UNC’s Fedora: ‘We’re still so close, but so far away’
If North Carolina finds itself in another tight game, as it has the last two weeks, coach Larry Fedora says that his team will go for the victory.
“We want our guys to feel confident,” Fedora said. “That we have confidence in them and that we’re going to go win the game. We’re not going to be conservative and try to play not to lose. We’re going to play to win.”
UNC (1-5) is riding a three-game losing streak as it heads to Charlottesville, Va., to face the University of Virginia (5-2), winners of two straight. The Tar Heels’ last two losses — against Virginia Tech and Syracuse — were by a combined six points.
Against Syracuse, UNC played to win, but came up short.
On a third-and-four with 2:17 left in the game, the Tar Heels called a trick play to get the first down. Wide receiver Anthony Ratliff-Williams stood in the wildcat formation from UNC’s 16-yard-line, while quarterback Nathan Elliott was split out wide.
Ratliff-Williams faked as if he would take off with the ball, then threw it to tight end Carl Tucker, who was open for a would-be first down. But the ball was slightly low and Tucker dropped it.
Fedora said if in that situation again, he would not be afraid to call those kind of plays again. And he doesn’t worry about his team’s confidence going into those situations.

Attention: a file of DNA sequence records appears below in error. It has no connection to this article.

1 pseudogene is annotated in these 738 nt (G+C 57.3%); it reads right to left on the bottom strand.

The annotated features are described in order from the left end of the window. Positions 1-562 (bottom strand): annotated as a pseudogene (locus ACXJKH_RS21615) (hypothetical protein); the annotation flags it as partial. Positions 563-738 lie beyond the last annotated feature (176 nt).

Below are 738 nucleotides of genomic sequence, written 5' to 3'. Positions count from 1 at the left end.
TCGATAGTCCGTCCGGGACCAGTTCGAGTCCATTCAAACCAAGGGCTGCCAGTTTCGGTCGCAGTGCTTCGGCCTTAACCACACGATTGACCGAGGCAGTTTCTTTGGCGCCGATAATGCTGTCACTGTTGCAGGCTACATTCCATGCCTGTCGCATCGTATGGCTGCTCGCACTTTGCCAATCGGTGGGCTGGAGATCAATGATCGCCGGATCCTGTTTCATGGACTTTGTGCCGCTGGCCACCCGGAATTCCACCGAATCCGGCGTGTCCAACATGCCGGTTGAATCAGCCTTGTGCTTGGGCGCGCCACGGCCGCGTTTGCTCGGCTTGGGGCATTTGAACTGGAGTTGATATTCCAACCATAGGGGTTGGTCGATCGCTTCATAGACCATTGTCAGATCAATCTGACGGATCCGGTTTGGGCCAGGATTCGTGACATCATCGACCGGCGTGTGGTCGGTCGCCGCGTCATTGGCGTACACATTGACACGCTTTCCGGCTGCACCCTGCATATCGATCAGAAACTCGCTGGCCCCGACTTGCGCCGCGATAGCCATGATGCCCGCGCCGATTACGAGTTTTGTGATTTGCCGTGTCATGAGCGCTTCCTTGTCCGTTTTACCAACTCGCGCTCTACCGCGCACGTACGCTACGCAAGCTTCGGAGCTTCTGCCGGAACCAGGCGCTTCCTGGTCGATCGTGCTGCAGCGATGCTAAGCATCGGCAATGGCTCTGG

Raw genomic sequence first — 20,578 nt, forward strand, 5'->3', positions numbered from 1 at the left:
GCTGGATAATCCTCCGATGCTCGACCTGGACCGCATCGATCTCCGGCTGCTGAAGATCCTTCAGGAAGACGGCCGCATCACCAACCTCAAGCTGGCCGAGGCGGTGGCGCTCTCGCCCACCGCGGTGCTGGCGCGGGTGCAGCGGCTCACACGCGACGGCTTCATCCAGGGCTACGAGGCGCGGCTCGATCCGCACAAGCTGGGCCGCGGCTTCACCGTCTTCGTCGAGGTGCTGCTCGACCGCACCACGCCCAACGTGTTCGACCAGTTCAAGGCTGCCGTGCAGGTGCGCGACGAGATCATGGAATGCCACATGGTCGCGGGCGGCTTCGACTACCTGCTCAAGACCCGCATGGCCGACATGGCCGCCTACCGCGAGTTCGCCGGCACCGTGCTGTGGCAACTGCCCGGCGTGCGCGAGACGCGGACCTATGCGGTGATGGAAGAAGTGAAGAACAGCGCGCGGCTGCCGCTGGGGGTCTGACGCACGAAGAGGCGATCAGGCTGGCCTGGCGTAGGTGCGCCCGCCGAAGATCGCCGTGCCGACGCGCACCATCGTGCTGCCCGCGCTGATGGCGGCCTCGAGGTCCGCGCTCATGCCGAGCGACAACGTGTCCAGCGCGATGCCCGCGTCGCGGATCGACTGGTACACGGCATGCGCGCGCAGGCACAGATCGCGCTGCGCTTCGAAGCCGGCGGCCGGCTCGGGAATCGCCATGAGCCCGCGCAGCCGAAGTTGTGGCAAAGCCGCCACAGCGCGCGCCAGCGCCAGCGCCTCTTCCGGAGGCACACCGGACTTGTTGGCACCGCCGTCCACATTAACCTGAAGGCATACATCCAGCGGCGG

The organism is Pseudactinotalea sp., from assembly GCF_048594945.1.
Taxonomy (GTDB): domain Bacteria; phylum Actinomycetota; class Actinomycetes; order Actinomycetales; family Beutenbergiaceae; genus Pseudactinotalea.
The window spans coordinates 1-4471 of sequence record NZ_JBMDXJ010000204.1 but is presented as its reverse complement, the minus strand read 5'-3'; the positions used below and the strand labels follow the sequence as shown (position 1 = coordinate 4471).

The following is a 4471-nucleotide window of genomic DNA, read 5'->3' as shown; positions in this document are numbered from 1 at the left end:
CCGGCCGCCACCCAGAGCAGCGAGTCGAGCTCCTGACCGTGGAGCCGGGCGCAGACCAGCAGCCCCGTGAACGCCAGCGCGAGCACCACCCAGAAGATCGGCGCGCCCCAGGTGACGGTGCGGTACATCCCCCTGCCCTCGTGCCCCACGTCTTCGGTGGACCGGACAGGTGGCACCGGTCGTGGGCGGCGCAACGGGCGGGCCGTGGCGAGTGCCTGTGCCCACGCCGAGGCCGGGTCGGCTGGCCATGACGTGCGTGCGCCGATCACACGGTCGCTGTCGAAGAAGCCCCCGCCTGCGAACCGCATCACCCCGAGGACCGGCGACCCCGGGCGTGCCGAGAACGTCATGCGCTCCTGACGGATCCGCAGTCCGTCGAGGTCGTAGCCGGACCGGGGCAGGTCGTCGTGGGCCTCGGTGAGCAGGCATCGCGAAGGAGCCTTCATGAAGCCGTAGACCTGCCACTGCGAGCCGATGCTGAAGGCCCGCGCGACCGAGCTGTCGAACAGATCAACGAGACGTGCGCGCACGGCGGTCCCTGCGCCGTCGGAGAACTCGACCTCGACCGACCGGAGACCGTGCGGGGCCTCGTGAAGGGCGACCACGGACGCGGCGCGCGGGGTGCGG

“We didn’t get it done, but I’ll expect us to the next time.”
There’s no doubt that the Tar Heels have played much better than they did against Miami, a 47-10 loss. In that game, UNC turned the ball over six times. Miami scored three defensive touchdowns.
In the last two games, UNC has held the lead in the fourth quarter both times.
But UNC has failed to finish those games. It lost on Virginia Tech’s final drive two weeks ago, and in double overtime last week against Syracuse.
UNC running back Antonio Williams said those losses hurt more than its other losses.
“Any loss hurts, but one where you go to double overtime —” Williams said Saturday. “I think you can see how much people were giving in this game. Same with last week. It hurts. I hate it for everybody on the team. I absolutely hate it for the coaches because I know they are giving all they’ve got.”
A crucial stat that has seemingly come back to haunt the Tar Heels this season is redzone touchdown percentage. UNC is among the worst teams in the country at 45.8 percent. That means that when UNC gets the ball at the opponents’ 20-yard line or closer, it scores a touchdown less than half the time.
UNC ranks 125th out of 130 FBS teams in that category. Just one touchdown, instead of a field goal, could have been the difference in the last two losses.
“They know we’re close,” Fedora said. “What I worry about more than anything, is somebody waiting for someone else to make the play.
And it needs to be, ‘it’s going to be me that makes this play. I’ve got to want to be the one. I want the ball in my hands. I want the opportunity. I want them to throw it to my guy.’ That’s the mentality that you need when it comes down to a critical situation. You can’t look at it any other way.”
UNC (1-5) at Virginia (5-2)
Where: Scott Stadium in Charlottesville, Va.
Kickoff: 12:20 p.m.
TV: Ray Com Sports